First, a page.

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Chapter 17

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Photo by Swikar Patel
Illustration by Lara Neel | The Journal Gazette
Summit city lights

Chapter 17

Jake and Chelsea sat in lawn chairs in the driveway of his Ludwig Road home. They sipped lemonade.

Yellow crime-scene tape stretched along the fences at Smith Field. National Guard soldiers stood watch at the airport entrance, keeping newspaper reporters and TV news crews at bay. Nothing had been in the sky all day except military helicopters that arrived or departed now and then.

The grounds were crawling with people wearing white hazmat suits. Cindy was somewhere among them; Jake and Chelsea argued over which suit was hiding Cindy until they saw a brief wave in their direction – Jake had been correct, to his daughter's delight.

Chelsea thought it was an awfully big fuss over an elaborate hoax. The neighborhood had been evacuated last night and most of today for a college student's prank. Now he was being treated as a homegrown terrorist. And her father kept going on about how he had helped save Smith Field only to have a front-row seat for its certain demise as an airport.

But Chelsea was puzzled; with all the panic, with Homeland Security and the National Guard involved, with criminal and scientific investigations unfolding, how had her father gained access to the fake flying saucer the previous night?

"They invited me," Jake told Chelsea. "I had been an eyewitness to an earlier flight, and officials wanted any verification I could offer.

"Besides," he said, "your mother put in a good word for me."

Chelsea was miffed that she hadn't been asked. She'd seen the lights, too.

"Too risky," Jake said. "These soldiers use real bullets. Your mom was right to have you stay at a friend's house."

"So were you able to identify the flying saucer that crashed as the one we both saw earlier?" Chelsea asked.

"No, I wasn't," her father said.

"Yeah, we were too far away to see it very well," she said.

"It wasn't the same one," Jake said. "This one didn't have any lights."

"Mom said today that the guy who made these things had different designs," Chelsea said.

"This one was a lot bigger than his saucers," Jake said. "Perhaps 15 feet long. And it was silver, not black. Not shaped like a clamshell, either; it was triangular, like a stealth bomber."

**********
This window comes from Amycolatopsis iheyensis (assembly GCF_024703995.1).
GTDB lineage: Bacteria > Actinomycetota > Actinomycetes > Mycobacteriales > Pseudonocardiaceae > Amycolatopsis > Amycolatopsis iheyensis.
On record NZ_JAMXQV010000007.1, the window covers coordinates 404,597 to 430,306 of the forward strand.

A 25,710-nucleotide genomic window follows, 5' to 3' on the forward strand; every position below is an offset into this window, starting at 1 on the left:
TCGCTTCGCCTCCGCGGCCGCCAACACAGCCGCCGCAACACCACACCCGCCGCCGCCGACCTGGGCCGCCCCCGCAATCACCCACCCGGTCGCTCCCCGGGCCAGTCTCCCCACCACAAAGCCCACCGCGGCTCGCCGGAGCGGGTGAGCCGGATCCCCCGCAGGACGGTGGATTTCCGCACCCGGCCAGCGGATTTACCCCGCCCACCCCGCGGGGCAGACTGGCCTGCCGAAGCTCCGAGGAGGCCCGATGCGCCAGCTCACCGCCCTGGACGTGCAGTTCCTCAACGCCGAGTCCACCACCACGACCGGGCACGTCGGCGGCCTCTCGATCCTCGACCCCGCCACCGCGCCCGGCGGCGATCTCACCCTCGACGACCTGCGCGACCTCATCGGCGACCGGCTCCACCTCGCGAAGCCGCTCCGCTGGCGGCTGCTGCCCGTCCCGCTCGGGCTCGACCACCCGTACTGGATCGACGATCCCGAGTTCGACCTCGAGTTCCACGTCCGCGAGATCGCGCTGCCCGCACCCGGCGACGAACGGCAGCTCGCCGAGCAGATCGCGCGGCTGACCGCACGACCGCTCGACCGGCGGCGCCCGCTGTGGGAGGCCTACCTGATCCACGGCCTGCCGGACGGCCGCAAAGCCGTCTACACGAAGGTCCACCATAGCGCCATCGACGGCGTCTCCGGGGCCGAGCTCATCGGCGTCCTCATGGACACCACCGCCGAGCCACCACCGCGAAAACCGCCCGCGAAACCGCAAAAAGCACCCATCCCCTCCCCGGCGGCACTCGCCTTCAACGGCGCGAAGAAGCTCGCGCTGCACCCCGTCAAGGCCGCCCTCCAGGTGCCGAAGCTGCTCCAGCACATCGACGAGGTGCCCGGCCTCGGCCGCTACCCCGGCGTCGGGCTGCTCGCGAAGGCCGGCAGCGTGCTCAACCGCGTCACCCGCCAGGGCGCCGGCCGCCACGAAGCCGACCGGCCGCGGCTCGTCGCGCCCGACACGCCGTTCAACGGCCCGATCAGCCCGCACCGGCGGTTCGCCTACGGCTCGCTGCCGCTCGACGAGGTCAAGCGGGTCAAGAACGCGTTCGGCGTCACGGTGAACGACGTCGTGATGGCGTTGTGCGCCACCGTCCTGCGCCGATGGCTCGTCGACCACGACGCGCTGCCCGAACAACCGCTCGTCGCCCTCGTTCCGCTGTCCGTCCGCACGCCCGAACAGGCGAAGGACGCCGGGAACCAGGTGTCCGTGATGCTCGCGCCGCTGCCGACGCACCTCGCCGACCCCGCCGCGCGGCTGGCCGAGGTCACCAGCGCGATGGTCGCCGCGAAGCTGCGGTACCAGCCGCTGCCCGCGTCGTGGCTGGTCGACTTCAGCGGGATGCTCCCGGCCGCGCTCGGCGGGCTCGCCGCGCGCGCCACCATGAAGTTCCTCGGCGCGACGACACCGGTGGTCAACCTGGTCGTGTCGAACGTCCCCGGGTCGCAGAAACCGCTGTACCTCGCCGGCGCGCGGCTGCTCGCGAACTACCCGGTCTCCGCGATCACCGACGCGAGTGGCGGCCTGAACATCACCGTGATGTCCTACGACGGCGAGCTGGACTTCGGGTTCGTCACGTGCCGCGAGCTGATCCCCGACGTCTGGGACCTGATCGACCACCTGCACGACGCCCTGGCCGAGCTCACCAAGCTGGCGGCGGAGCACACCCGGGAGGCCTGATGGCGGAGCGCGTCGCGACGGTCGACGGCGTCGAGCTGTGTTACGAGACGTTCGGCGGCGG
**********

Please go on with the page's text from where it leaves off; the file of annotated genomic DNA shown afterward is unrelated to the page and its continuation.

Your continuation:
Again, Chelsea said, the IPFW student just made a different model.

"He supposedly flew two at once at Fox Island, so he must have been good," she said. "They found his remote control at Smith Field, didn't they?"

"Yes," Jake said, "and they found his saucer, too, near where they caught him over by Cook Road. It never got in the air."

Jake then told his daughter the story he'd sworn to keep secret, recounting events and sights at the risk of arrest and who knows what else.

He told his daughter about the other flying saucer that crashed last night, after a 122nd Fighter Wing pilot in an A-10 saw an object zigzagging north of town. The Warthog pilot chased it; then the craft chased the pilot. The pilot slowed up and fired his seven-barrel machine-gun cannon at the passing object – those lights over Smith Field were armor-piercing tracer bullets. The object fell out of the sky, crashing on the ground next to an airport runway, the same runway that someone at the mayor's town-hall meeting claimed had been turned into a government welcome center for aliens.

The crowd, including Jake, cautiously circled the silver triangle. A section of it had broken away, almost like a hatch popping open, and inside – was it a machine or a creature? Or both? Jake couldn't tell.

Wires, tubes and hoses spilled out of the cavity and onto the ground. Milky fluid seeped from some of the broken strands. Sparks leaped from others.

The thing inside the craft was almost 3 feet long, but it didn't have a defined head or torso or arms or legs – it was just a mass of plugged-in slime, a robotic gray worm in an electronic cocoon. Jake was certain he had seen it squirming in the short time he watched it – "Marian's dream!" he had gasped – before Homeland Security officials and National Guard troops whisked him away for debriefing and a vow of silence.

Jake took a sip of lemonade. Chelsea didn't know what to say, so she said nothing. She and her father sat silently in their lawn chairs in the driveway of his front yard, watching the sky grow dark over Smith Field.

bfrancisco@jg.net

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